There are essentially two roofs: one which lies over the other 2 units and slightly slopes for drainage, and is going to be a roof top garden (which I hear is good way to insulate the building) and the other is higher up, the roof over our duplex portion of our apartment, which is flat. The skylights that were added in the 80s slope from the top of the duplex to the top of the floor underneath and are permantly shut. We have electric blinds on them to help keep the apartment cool.

My mother's house has a whole house fan in her hallway, which is where I got the idea of doing something like that. In her house, we open the windows to feed the fan, and I was figuring on doing the same here, should we install such a unit. I imagined that we would be able to install some sort of protection on the roof, over the unit, to protect it from the elements.

Would an exhaust fan fit my needs? How do they differ from whole house fans?

Jay J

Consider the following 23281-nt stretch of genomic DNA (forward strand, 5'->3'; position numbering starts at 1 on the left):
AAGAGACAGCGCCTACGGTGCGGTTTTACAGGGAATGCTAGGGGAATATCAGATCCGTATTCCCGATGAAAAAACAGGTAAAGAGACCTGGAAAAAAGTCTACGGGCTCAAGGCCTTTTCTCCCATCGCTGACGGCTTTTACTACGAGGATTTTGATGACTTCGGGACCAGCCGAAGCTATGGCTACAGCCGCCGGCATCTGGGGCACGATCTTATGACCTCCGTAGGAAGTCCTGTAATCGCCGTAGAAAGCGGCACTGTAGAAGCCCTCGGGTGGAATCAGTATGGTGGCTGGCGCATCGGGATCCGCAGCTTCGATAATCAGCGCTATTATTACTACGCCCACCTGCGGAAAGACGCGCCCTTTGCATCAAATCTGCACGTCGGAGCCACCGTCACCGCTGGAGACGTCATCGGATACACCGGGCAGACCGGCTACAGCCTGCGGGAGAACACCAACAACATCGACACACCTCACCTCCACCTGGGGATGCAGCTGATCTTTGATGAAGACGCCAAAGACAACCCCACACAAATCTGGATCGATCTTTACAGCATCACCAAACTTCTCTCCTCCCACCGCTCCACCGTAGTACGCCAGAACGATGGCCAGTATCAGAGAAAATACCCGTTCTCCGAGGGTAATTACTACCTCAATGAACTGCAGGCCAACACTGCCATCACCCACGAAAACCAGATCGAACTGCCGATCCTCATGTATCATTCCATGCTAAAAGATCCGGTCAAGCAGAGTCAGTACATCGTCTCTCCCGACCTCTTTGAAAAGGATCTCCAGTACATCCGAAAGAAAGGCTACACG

12:10PM | 08/10/01
Member Since: 10/26/00
782 lifetime posts
For starters, don't forget to read Harold's follow-up on your 'duplicate post'. He says the same thing (in other words) that I said, plus he give another option.

The KEY to what you do when it comes to fans is that in order for the fan to 'do its job', it MUST be able to have a 'source of air' to replace the air it pushed out (whatever it's using to push the air THROUGH - a duct, a window, a whatever.) Again, air-in = air-out. A fan that does a VERY SLOW draw will not need a LARGE source of air to use for 'replacement'. However, at the other extreme, a whole house fan requires that you open up the windows on the LOWER floor of the house to 'assist' the fan in replacing the air it's pushing out. In your case, I don't think this is an option on the extreme end. Yes, something like an exhaust fan might be useful. Have you seen those mushroom-type fans on the tops of buildings? Maybe they make one for the residential home. You might want to stop by a local Grainger Store. (See to locate a store. You'll need to ENABLE cookies ...)

You may also want to talk to a FEW Contractors in the HVAC business for ideas. My best to ya and hope this helps.

Jay J -Moderator